(WHTM) – President Donald Trump and those around him are using a “new strategy” to blame Rep. Scott Perry (R-Dauphin) and others connected to the former president for the events surrounding January 6, according to Rep. Liz Cheney.

Cheney, who serves as the vice chairwoman of the January 6 Select Committee investigating the deadly attack and claims of election fraud, said those close to Trump now seem to be arguing that the president “was manipulated by others outside the administration, that he was persuaded to ignore his closest advisers and that he was incapable of telling right from wrong.”

She specifically called out three individuals witnesses have sought to blame for Trump’s conduct: conservative lawyer John Eastman, former Trump campaign lawyer Sidney Powell and Rep. Perry.

“In this version, the president was quote ‘poorly served’ by these outside advisers. The strategy is to blame people his advisers called quote ‘the crazies’ for what Donald Trump did. This, of course, is nonsense,” Cheney said.

“President Trump is a 76-year-old man. He is not an impressionable child. Just like everyone else in our country, he is responsible for his own actions and his own choices,” she added.

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Rep. Stephanie Murphy, also a member of the select committee, stated Tuesday that Perry was among several Republican members of Congress who attended a December 21, 2021, meeting that partially “centered on the role of the Vice President during the counting of the electoral votes,” also known as the “Eastman Theory.”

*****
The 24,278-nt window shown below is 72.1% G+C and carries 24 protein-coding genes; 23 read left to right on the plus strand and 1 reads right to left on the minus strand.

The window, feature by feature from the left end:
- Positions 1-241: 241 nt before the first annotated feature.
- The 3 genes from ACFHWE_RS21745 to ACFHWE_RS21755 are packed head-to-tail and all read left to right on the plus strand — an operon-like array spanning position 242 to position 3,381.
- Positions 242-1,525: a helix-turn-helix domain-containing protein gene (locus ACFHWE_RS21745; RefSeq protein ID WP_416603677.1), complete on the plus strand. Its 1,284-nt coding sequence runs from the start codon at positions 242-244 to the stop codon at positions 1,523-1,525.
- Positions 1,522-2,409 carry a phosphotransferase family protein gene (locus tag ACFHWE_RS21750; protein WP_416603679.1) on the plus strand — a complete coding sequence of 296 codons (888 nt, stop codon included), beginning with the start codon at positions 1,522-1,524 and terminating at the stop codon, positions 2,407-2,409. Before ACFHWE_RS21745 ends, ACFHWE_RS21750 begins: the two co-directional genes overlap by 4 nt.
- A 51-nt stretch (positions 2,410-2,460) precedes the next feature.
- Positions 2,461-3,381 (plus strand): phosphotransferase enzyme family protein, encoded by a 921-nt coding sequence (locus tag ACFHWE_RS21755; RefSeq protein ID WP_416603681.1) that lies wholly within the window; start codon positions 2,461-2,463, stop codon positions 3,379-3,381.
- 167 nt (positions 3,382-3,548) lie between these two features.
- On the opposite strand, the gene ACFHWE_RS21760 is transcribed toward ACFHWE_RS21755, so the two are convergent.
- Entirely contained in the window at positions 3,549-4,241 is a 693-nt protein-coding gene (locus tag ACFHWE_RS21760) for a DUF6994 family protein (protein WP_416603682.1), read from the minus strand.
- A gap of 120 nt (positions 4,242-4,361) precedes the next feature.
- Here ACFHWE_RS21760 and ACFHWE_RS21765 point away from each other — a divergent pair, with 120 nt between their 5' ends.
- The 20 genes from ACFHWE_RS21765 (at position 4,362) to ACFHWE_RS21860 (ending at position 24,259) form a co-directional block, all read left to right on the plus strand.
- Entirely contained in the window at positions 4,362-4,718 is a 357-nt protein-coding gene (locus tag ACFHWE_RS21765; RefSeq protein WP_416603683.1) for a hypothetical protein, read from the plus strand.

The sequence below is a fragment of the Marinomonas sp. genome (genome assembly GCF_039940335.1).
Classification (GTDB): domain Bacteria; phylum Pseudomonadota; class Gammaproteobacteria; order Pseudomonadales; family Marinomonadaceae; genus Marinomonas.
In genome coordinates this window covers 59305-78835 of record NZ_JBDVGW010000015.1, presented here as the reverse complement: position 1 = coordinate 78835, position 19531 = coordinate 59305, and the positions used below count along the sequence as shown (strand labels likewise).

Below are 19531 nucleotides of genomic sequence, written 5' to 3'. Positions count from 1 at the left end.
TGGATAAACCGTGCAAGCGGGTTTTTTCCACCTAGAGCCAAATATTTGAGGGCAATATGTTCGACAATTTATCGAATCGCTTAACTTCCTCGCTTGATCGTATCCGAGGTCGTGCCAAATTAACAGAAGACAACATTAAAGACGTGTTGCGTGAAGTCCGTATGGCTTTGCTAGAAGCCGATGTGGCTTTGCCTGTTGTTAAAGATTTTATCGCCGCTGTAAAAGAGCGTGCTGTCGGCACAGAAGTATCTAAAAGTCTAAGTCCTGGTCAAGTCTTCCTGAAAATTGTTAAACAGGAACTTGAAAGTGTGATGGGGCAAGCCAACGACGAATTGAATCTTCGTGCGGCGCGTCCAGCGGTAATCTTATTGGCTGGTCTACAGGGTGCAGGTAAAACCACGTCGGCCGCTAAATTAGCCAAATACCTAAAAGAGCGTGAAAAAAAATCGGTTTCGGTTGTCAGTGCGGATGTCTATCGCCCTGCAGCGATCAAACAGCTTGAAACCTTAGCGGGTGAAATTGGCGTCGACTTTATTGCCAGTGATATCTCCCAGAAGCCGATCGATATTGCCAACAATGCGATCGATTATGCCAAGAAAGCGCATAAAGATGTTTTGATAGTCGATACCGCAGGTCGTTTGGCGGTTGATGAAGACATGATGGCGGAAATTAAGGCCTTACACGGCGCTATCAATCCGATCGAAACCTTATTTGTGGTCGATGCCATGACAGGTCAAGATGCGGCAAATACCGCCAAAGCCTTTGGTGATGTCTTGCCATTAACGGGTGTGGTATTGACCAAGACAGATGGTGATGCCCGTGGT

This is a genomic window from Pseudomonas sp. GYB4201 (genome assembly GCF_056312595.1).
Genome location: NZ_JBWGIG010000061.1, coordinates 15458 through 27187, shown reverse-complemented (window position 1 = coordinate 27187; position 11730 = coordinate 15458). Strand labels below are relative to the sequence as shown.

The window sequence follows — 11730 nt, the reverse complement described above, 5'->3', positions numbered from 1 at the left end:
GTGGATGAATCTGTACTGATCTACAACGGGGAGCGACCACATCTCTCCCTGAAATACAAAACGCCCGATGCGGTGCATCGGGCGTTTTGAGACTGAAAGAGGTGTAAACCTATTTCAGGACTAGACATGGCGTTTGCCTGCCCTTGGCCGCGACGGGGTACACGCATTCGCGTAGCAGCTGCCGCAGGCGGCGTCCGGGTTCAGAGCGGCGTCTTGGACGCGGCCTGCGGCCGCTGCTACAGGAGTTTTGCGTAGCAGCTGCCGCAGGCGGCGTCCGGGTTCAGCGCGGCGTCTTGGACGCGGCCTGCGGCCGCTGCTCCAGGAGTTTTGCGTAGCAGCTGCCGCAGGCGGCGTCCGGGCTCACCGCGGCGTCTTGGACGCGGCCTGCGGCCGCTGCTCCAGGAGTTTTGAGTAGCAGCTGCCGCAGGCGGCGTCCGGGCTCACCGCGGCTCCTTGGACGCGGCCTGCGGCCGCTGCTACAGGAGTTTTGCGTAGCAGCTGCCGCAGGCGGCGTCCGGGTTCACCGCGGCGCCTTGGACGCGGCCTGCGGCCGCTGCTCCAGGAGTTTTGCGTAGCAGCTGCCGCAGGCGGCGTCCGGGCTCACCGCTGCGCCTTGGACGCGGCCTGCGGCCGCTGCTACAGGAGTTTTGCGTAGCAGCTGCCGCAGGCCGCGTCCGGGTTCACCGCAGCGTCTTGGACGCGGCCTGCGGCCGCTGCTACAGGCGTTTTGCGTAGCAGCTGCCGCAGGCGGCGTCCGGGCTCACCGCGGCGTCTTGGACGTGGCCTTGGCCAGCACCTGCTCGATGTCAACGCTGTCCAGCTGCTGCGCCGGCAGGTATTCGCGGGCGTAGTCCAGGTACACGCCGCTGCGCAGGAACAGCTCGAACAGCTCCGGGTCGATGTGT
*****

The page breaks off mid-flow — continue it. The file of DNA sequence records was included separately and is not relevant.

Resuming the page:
Rep. Murphy cited prior testimony that during the December 21 meeting, Rep. Mo Brooks and other members of Congress requested a pardon. Murphy did not specifically say whether Perry sought a pardon during the December 21 meeting.

During the Jan. 6 committee hearing on the evening of June 9, Cheney said Perry “contacted the White House in the weeks after January 6 to seek a presidential pardon” and that many other Republican congressmen sought pardons for their role in attempting to overturn the 2020 election.

A spokesperson for Perry previously said the committee’s allegation that Perry sought a pardon “is a ludicrous and soulless lie.” Perry has said there’s “nothing wrong” with him speaking to former President Donald Trump or having a difference in opinion over the 2020 election.

On Tuesday Perry’s spokesperson, Jay Ostrich, told abc27 “Congressman Perry is using his time fighting for his constituents suffering from an historic economic crisis, not wasting it on petty personal attacks and pitiful, partisan political theater.”

In a statement on May 12, the select committee said Perry “was directly involved with efforts to corrupt the Department of Justice and install Jeffrey Clark as acting Attorney General.” The committee said “in addition, Mr. Perry had various communications with the White House about a number of matters relevant to the Select Committee’s investigation, including allegations that Dominion voting machines had been corrupted.”

During a June 23 hearing, the select committee alleged Perry texted then White House Chief of Staff Mark Meadows requesting that attorney Jeff Clark be elevated to Attorney General ahead of January 6.

The seventh Jan. 6 select committee hearing marked the first presentation from the panel since it spoke with former Trump White House counsel Pat Cipollone, who sat behind closed doors with the panel for more than seven hours on Friday.

Cheney on Tuesday said Cipollone’s testimony “met our expectations.”